The Massachusetts Office for Victim Assistance (MOVA) was created to advocate for and help victims of crime.

Christine Howard, MOVA
A stimulus award of $930,000 is helping this office do that more effectively.

"We faced a reduction in our federal funding from VOCA [Victims of Crime Act] and we were faced with cutting hours and positions," said Christine Howard, MOVA's ARRA program manager, SAFEPLAN grant manager and procurement coordinator.

Instead, the stimulus funds enabled MOVA to maintain or develop six programs across the state to provide free support, resources and advocacy for crime victims. The stimulus-funded programs have provided services to approximately 2,200 victims of crime and their families since October of 2009

Recovery Act Impact: Massachusetts Office for Victim Assistance

  • Total stimulus funding: $930K

  • Created /retained six victim advocacy programs across the state

  • Provided services to approximately 2,200 victims of crime and their families since October of 2009

At Boston Medical Center, the stimulus funds helped launch a new initiative, the Community Violence Response Program which will hire two advocate positions who will provide intervention services in a healthcare setting for victims and families of attempted homicide.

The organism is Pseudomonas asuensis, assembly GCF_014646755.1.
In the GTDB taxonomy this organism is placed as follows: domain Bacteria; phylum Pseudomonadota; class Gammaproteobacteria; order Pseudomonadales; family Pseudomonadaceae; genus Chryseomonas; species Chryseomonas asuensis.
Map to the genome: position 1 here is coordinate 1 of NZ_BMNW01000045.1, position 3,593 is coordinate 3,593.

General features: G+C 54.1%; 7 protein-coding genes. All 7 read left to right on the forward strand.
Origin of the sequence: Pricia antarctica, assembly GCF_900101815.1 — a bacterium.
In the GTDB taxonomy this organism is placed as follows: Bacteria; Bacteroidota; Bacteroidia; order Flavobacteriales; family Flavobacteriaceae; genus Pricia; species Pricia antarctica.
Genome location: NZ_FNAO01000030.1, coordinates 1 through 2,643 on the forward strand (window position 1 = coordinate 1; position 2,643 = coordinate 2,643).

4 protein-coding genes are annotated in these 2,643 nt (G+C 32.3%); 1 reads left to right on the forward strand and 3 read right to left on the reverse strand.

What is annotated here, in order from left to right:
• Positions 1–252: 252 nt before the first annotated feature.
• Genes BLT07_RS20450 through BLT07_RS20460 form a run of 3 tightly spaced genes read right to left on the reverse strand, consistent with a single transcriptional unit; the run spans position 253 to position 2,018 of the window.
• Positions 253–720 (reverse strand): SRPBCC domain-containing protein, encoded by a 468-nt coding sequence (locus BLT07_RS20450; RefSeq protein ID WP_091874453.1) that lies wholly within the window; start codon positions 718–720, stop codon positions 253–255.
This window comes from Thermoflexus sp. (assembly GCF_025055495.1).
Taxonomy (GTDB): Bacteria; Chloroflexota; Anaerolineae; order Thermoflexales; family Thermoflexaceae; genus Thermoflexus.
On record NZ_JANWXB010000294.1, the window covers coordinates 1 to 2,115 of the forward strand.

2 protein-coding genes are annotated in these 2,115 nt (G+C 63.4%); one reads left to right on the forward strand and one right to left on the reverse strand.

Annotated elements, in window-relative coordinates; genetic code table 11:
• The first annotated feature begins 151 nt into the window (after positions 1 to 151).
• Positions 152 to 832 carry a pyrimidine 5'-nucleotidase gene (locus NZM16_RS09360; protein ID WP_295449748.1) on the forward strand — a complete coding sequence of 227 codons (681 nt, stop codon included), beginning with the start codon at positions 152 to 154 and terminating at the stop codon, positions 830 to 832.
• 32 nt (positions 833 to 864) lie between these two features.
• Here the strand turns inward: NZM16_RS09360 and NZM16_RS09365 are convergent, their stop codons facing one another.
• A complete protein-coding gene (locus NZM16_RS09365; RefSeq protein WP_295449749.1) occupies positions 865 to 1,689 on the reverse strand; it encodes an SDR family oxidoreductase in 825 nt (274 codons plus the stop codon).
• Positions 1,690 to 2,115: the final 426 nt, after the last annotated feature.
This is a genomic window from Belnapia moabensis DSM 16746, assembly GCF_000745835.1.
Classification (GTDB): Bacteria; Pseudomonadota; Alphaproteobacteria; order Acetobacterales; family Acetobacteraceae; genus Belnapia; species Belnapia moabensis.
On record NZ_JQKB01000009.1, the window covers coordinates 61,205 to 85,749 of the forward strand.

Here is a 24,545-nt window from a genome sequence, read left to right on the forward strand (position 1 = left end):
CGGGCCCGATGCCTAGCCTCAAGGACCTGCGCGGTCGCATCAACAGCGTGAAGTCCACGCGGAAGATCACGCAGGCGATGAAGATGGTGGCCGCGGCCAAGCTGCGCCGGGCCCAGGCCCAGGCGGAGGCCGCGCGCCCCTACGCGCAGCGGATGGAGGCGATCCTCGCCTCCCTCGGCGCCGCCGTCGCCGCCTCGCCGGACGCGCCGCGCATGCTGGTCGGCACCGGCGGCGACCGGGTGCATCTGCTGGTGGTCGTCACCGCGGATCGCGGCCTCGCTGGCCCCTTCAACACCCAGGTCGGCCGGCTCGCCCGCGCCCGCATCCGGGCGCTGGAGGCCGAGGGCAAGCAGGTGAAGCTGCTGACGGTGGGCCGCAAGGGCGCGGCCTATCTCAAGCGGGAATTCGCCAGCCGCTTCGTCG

At Baystate Medical Center in Springfield, the stimulus funds enabled the organization to maintain a family advocate position. The Medical Center was in danger of cutting the position which coordinates multidisciplinary forensic interviews with child victims and witnesses and helps limit the child's trauma and exposure.

At Wayside Youth and Family Network, a social services agency headquartered in Framingham, the stimulus funds enabled the Survivors of Trauma program to hire a counselor to help Spanish- and Portuguese-speaking children and their parents get the help and support they need in the event of a crisis.

Therapists from Wayside Youth & Family

The Parole Board was able to reinstate its Victim Services Program Coordinator. The Coordinator provides notification to victims and family members of an offender's upcoming hearing, release or any change in status. "They make sure families are aware where the offenders are," said Howard. This specific position, which covers much of Western Massachusetts, had been eliminated due to budget cuts but the stimulus funds enabled the Board to fill it.

The Plymouth County District Attorney's Office was able to retain its domestic Violence advocate thanks to the stimulus funds. The advocate assists domestic violence victims throughout the legal proceedings from investigation through arraignment and post conviction and provides explanations, support, and resources like counseling.

Stimulus funding also enabled the Suffolk County Sherriff's Office hire an advocate that provides notifications to crime victims. The grant was completed but the Sherriff's Office was able to continue to fund this important position.

"For the work that our office does, stimulus funds were necessary to maintain the level of services we need in this state," said Howard. "These programs have always done outstanding work and being able to retain a position that was lost or create a new position was important. Without these positions, there would be thousands of people without services, like being notified that an offender is being released or having a child victim receive counseling. The impact of these few positions is huge on the communities they serve."